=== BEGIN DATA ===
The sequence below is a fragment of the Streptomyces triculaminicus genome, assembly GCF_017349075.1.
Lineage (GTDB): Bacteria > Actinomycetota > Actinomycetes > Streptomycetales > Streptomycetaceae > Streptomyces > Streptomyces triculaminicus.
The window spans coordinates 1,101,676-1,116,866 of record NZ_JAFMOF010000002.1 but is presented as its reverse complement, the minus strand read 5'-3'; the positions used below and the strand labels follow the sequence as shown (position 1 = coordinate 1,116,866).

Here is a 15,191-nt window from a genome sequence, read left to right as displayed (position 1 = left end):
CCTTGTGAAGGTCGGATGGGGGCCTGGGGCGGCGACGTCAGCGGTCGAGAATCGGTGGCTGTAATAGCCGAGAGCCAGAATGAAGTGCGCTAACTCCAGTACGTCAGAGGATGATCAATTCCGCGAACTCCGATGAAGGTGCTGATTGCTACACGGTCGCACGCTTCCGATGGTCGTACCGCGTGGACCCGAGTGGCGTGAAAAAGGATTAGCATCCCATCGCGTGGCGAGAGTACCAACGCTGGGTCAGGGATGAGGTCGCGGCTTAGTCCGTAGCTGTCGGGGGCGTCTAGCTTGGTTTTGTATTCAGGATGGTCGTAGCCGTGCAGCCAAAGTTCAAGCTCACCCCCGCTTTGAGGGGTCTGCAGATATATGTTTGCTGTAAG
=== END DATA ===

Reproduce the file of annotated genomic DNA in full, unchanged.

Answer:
The sequence below is a fragment of the Streptomyces triculaminicus genome, assembly GCF_017349075.1.
Lineage (GTDB): Bacteria > Actinomycetota > Actinomycetes > Streptomycetales > Streptomycetaceae > Streptomyces > Streptomyces triculaminicus.
The window spans coordinates 1,101,676-1,116,866 of record NZ_JAFMOF010000002.1 but is presented as its reverse complement, the minus strand read 5'-3'; the positions used below and the strand labels follow the sequence as shown (position 1 = coordinate 1,116,866).

Here is a 15,191-nt window from a genome sequence, read left to right as displayed (position 1 = left end):
CCTTGTGAAGGTCGGATGGGGGCCTGGGGCGGCGACGTCAGCGGTCGAGAATCGGTGGCTGTAATAGCCGAGAGCCAGAATGAAGTGCGCTAACTCCAGTACGTCAGAGGATGATCAATTCCGCGAACTCCGATGAAGGTGCTGATTGCTACACGGTCGCACGCTTCCGATGGTCGTACCGCGTGGACCCGAGTGGCGTGAAAAAGGATTAGCATCCCATCGCGTGGCGAGAGTACCAACGCTGGGTCAGGGATGAGGTCGCGGCTTAGTCCGTAGCTGTCGGGGGCGTCTAGCTTGGTTTTGTATTCAGGATGGTCGTAGCCGTGCAGCCAAAGTTCAAGCTCACCCCCGCTTTGAGGGGTCTGCAGATATATGTTTGCTGTAAG